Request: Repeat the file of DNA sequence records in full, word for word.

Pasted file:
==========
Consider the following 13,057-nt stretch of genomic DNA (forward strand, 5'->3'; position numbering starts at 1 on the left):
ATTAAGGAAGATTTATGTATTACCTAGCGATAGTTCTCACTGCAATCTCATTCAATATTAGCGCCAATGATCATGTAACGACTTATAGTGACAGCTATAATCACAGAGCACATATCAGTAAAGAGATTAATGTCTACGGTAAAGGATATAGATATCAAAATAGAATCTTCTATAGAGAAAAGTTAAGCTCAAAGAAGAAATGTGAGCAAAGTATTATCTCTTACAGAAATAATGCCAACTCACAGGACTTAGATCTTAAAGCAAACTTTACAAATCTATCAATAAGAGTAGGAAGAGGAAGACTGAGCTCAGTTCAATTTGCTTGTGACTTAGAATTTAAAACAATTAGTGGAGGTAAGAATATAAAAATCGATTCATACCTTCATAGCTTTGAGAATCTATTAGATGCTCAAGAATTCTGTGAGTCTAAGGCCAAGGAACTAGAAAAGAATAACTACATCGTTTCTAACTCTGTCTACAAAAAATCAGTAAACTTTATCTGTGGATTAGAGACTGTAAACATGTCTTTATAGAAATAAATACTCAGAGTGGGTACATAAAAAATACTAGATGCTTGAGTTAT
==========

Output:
Consider the following 13,057-nt stretch of genomic DNA (forward strand, 5'->3'; position numbering starts at 1 on the left):
ATTAAGGAAGATTTATGTATTACCTAGCGATAGTTCTCACTGCAATCTCATTCAATATTAGCGCCAATGATCATGTAACGACTTATAGTGACAGCTATAATCACAGAGCACATATCAGTAAAGAGATTAATGTCTACGGTAAAGGATATAGATATCAAAATAGAATCTTCTATAGAGAAAAGTTAAGCTCAAAGAAGAAATGTGAGCAAAGTATTATCTCTTACAGAAATAATGCCAACTCACAGGACTTAGATCTTAAAGCAAACTTTACAAATCTATCAATAAGAGTAGGAAGAGGAAGACTGAGCTCAGTTCAATTTGCTTGTGACTTAGAATTTAAAACAATTAGTGGAGGTAAGAATATAAAAATCGATTCATACCTTCATAGCTTTGAGAATCTATTAGATGCTCAAGAATTCTGTGAGTCTAAGGCCAAGGAACTAGAAAAGAATAACTACATCGTTTCTAACTCTGTCTACAAAAAATCAGTAAACTTTATCTGTGGATTAGAGACTGTAAACATGTCTTTATAGAAATAAATACTCAGAGTGGGTACATAAAAAATACTAGATGCTTGAGTTAT